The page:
due to changes in the binding properties of the pro- retention and enantioselectivity of various solutes tein resulting from conformational changes. Table 3 on AGP-based chiral stationary phases. With an inshows the influence of the 2-propanol content on crease in the 2-propanol content, the retention and

Table 2 Influence of eluent pH on retention of enantioselectivity of various solutes on AGP-based chiral stationary phase

Solute

pH4.

5

pH5.

5

pH6.

5

pH 7.5

k1

a

k1

a

k1

a

k1

a

2-Phenoxypropionic acid

8.55

1.59

1.77

1.57

0.32

1.48

Ethotoin

4.06

3.82

3.87

4.19

3.82

4.59

4.13

5.06

Metoprolol

0.40

1.25

2.20

1.29

9.23

1.42

22.5

1.48

Hexobarbital

9.39

1.44

9.47

1.47

10.3

1.66

11.6

2.10

Mobile phase, 0.01 mol L~1 phosphate buffer; k is the retention factor of the first eluted enantiomer; a is enantio separation factor = k2/k1, where k2 is the retention factor of the second eluted enantiomer. (Reproduced with permission from Hermansson J (1989) Enantiomeric separation of drugs and related compounds based on their interaction with aracid glycoprotein. Trends in Analytical Chemistry 8: 251.)

Mobile phase, 0.01 mol L~1 phosphate buffer; k is the retention factor of the first eluted enantiomer; a is enantio separation factor = k2/k1, where k2 is the retention factor of the second eluted enantiomer. (Reproduced with permission from Hermansson J (1989) Enantiomeric separation of drugs and related compounds based on their interaction with aracid glycoprotein. Trends in Analytical Chemistry 8: 251.)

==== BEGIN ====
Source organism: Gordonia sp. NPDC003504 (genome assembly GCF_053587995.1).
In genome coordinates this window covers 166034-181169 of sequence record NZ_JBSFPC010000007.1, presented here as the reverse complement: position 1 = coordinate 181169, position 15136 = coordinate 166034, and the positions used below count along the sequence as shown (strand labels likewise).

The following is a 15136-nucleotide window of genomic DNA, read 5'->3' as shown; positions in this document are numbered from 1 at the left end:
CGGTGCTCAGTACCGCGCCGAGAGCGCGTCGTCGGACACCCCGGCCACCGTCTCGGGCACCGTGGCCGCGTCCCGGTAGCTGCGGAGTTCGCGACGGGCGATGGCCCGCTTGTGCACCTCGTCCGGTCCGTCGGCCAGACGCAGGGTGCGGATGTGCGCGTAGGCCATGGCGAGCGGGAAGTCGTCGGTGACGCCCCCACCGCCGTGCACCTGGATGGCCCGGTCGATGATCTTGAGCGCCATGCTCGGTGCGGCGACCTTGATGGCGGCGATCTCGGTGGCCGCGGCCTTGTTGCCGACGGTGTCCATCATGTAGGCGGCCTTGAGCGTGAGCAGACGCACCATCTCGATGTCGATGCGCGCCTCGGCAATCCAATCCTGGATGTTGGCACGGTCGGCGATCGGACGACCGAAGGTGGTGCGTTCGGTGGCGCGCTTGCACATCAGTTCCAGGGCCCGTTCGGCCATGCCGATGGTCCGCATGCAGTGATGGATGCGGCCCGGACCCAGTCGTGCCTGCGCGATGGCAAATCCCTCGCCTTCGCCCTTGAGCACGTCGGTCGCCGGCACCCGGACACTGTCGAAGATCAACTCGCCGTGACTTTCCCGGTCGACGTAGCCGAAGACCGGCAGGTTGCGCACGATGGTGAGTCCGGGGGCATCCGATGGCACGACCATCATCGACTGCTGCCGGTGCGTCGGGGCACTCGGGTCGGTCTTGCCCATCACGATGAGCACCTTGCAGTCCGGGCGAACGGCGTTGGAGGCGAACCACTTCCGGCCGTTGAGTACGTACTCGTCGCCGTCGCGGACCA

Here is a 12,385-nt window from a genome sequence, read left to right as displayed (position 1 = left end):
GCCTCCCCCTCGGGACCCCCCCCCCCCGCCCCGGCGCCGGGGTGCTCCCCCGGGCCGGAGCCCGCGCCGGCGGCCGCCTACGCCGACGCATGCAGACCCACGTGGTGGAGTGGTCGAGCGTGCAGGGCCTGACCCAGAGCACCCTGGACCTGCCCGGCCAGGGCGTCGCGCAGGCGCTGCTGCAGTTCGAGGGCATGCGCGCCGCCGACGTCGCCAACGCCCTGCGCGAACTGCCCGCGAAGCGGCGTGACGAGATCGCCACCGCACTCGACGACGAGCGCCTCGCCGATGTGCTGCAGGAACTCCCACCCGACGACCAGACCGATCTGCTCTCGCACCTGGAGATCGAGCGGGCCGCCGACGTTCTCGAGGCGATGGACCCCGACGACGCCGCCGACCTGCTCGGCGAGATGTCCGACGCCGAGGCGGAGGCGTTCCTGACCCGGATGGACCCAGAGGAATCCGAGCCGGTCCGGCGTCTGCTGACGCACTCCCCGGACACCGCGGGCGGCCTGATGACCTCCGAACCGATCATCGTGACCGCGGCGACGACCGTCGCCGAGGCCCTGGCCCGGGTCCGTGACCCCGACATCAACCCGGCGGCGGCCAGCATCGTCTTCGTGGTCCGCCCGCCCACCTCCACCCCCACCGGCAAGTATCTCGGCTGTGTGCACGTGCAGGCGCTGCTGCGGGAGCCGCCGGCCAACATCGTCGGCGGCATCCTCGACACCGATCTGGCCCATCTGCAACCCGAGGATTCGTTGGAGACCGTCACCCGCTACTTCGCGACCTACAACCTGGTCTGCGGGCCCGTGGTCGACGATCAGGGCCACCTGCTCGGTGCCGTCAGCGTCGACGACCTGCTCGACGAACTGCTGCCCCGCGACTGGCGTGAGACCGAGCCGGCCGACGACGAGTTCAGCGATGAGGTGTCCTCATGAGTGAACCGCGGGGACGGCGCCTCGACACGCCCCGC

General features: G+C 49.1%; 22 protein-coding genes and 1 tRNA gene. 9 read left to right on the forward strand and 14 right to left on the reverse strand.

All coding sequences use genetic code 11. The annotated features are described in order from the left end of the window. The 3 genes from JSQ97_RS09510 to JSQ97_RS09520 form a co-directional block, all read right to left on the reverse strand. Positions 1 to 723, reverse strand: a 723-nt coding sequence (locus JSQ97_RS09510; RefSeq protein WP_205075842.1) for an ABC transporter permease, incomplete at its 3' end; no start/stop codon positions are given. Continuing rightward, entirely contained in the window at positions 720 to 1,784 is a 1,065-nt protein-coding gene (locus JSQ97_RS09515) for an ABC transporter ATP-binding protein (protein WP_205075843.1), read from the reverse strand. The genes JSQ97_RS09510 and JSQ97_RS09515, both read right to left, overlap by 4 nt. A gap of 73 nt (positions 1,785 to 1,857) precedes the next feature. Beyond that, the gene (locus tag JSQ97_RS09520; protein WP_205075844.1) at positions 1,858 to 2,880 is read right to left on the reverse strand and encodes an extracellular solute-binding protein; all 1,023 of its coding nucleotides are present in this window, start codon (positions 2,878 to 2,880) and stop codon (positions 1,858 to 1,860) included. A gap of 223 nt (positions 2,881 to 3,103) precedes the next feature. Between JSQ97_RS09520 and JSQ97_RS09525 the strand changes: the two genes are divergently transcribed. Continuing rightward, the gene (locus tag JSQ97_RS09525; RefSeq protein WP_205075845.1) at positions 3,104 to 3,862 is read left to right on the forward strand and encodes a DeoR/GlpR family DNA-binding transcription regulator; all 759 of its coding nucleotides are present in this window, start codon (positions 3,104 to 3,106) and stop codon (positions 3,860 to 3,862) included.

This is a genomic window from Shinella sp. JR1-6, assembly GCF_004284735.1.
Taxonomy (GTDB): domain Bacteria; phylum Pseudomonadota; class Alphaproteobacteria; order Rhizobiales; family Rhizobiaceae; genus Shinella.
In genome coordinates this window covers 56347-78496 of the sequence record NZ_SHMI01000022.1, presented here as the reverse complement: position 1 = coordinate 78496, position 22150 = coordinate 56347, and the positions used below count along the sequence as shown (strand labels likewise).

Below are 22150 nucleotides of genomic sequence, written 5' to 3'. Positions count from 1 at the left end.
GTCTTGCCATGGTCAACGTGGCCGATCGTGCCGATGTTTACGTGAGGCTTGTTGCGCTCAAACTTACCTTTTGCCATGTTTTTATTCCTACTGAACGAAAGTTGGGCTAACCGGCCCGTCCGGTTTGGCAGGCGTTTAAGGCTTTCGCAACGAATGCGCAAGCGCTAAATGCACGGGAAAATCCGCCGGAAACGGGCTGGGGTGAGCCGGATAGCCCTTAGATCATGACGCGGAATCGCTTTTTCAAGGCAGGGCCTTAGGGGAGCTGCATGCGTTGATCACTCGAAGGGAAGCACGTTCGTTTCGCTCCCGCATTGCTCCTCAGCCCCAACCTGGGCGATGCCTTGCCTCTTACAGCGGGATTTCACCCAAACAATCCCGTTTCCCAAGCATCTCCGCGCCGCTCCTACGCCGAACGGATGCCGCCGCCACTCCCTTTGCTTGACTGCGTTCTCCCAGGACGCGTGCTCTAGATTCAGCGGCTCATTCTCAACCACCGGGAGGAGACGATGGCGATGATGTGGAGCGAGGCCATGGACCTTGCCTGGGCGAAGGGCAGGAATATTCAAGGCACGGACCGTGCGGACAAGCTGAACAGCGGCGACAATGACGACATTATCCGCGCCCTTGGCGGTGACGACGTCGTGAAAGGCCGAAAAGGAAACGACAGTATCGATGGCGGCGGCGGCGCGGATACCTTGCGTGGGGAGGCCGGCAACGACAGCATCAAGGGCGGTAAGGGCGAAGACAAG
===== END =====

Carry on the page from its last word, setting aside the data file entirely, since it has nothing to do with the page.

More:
Table 3 Influence of 2-propanol on the retentivity and enantioselectivity of various solutes on AGP-based chiral stationary phase

Disopyramide 8.51 3.70 3.62 3.37 1.77 3.20

Chlorpheniramine 11.2 2.34 7.35 1.71 4.59 1.38

Mepensolate 6.35 1.54 2.65 1.40 1.42 1.38 1.00 1.21

Mepivacaine 26.0 1.36 10.7 1.31 4.42 1.33 2.48 1.36 1.58 1.35

Bupivacaine 18.6 1.70 8.84 1.72 5.01 1.74

Mobile phase, 2-propanol in phosphate buffer, pH 7.2; k, retention factor of the first eluted enamtiomer; a, enantioseparation factor = k2/k1, where k2 is the retention factor of the second eluted enantiomer. (Reproduced with permission from Hermansson J (1989) Enantiomeric separation of drugs and related compounds based on their interaction with a1-acid glycoprotein. Trends In Analytical Chemistry 8: 251.)

enantioselectivity of solutes are decreased. These results suggest that hydrophobic and electrostatic interactions play an important role in the retention and enantioselectivity of racemic solutes on AGP-based columns. Further, the hydrogen bonding properties of the organic modifier influence enantioselectivity to a large extent. As shown in Figure 2, verapamil enan-tiomers are not resolved on the AGP-based column using 1-propanol as an organic modifier, but are resolved using acetonitrile.

Similar retentive and enantioselective properties are observed with other protein-based stationary

Figure 2 Influence of the nature of the organic modifier on the enantioselectivity of verapamil on an AGP-based column. HPLC conditions: column, Chiral-AGP (4.0 mm i.d.x100mm); eluent: (A) 10% acetonitrile in 0.01 mol L~1 phosphate buffer, pH 7.0; (B) 4% 1-propanol in 0.01 mol L~1 phosphate buffer, pH 7.0. (Reproduced with permission from Hermansson J (1989) Enantiomeric separation of drugs and related compounds based on their interaction with aracid glycoprotein. Trends In Analytical Chemistry 8: 251.

phases. As described above, hydrophobic, electrostatic and hydrogen bonding interactions play an important role in chiral recognition of solutes on these phases. Thus, enantioseparations of solutes can be optimized by changing eluent pH, and the type and content of the uncharged organic modifier. Sometimes, charged modifiers such as N,N-dimethyl-octylamine and octanoic acid are used for the enan-tioseparation of a charged solute. Figure 3 shows a scheme for the optimization procedure for ovomucoid-based stationary phases.